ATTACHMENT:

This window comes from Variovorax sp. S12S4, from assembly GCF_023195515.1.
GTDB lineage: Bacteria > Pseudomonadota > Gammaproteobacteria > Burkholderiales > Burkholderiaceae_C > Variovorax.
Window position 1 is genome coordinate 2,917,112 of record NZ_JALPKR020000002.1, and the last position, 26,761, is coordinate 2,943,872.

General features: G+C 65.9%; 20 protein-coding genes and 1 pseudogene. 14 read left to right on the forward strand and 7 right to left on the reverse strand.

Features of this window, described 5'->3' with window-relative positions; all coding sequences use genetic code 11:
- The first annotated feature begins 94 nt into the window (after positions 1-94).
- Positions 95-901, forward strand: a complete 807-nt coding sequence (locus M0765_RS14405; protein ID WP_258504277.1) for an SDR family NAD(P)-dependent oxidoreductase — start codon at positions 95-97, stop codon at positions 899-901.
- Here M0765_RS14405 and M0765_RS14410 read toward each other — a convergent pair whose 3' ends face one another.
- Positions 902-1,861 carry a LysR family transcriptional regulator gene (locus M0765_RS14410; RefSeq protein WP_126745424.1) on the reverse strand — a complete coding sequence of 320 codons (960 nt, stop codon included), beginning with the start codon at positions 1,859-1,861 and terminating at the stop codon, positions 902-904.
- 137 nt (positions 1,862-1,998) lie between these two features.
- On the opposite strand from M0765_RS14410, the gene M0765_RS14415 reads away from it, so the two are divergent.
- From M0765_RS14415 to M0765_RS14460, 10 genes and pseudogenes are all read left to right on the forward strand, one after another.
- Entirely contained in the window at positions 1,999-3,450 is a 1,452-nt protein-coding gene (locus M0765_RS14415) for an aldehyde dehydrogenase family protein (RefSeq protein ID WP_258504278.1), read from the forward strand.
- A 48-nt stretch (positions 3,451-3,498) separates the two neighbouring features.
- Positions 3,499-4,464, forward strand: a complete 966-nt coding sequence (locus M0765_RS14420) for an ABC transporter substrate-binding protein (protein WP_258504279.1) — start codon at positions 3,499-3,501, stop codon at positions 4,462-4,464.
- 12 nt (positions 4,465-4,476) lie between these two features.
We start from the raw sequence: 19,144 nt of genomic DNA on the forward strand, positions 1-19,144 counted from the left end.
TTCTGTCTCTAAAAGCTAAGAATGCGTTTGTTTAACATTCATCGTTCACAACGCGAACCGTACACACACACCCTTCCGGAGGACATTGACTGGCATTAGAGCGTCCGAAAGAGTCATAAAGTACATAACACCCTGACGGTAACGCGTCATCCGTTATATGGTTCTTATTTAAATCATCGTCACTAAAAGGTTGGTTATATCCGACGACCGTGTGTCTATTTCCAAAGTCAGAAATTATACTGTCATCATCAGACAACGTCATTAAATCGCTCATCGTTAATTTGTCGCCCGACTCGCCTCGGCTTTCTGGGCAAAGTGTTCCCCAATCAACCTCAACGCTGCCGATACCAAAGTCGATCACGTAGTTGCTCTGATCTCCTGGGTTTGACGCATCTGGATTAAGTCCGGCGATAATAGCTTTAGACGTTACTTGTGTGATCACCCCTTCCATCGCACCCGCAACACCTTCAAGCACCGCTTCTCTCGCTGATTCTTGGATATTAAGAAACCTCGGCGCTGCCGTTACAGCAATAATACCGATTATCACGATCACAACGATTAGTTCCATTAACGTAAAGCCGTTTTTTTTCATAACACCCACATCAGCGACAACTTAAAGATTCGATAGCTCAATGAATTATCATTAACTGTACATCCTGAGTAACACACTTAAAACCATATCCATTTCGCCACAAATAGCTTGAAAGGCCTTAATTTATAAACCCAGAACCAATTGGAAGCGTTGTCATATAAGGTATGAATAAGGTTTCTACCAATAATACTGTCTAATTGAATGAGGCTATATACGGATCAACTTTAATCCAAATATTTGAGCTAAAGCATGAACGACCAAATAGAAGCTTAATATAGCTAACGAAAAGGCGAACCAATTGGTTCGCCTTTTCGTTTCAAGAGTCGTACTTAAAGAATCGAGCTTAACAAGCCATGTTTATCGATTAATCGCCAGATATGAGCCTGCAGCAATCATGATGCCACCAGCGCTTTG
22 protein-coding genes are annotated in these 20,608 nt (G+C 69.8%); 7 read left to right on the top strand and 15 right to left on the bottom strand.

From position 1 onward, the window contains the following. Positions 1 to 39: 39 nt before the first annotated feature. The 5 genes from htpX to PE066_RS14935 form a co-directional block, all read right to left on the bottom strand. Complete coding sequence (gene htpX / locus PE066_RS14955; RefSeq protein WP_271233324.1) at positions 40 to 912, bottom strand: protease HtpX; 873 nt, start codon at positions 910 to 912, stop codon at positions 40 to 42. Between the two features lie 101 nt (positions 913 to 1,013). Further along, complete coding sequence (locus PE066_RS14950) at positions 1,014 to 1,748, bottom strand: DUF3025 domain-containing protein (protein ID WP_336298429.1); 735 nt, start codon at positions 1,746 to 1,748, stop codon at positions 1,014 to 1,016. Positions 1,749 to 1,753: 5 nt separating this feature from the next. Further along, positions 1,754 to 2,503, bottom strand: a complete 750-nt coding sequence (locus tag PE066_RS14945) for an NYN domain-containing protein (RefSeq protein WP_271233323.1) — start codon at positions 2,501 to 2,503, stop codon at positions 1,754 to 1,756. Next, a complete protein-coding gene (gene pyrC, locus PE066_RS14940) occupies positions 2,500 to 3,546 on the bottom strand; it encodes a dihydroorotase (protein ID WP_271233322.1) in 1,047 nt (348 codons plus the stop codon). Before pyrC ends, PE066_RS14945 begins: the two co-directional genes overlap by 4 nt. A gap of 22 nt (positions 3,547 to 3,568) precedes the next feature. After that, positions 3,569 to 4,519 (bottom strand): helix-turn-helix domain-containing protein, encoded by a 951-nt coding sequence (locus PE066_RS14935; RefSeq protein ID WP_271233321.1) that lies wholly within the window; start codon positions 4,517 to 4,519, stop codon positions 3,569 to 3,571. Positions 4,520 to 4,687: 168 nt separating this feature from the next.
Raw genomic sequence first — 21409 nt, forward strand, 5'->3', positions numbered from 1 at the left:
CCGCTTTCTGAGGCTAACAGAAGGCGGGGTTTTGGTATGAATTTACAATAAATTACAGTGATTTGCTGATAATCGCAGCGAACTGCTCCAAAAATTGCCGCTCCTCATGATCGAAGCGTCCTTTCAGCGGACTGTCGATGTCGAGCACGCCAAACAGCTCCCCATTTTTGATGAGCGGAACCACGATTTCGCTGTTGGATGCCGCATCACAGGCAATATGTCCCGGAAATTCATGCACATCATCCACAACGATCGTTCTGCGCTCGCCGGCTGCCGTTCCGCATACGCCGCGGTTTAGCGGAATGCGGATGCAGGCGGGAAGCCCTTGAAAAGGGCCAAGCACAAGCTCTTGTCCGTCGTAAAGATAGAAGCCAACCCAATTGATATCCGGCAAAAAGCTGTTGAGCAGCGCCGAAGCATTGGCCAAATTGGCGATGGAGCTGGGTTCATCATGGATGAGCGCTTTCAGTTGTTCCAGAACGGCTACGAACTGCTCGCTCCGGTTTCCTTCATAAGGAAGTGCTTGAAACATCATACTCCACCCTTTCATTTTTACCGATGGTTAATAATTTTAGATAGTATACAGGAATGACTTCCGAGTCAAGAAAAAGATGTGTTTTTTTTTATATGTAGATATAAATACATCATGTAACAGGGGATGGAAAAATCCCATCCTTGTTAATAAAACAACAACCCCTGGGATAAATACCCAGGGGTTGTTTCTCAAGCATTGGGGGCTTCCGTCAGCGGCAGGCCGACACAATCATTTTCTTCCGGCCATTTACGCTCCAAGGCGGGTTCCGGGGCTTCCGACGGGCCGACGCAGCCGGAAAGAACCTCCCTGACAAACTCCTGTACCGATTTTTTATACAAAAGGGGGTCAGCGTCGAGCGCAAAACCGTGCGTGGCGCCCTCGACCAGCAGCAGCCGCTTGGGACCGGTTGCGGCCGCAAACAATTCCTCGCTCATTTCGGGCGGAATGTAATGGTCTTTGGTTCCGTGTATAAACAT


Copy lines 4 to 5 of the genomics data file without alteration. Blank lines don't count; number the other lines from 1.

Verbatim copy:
General features: G+C 65.9%; 20 protein-coding genes and 1 pseudogene. 14 read left to right on the forward strand and 7 right to left on the reverse strand.

Features of this window, described 5'->3' with window-relative positions; all coding sequences use genetic code 11: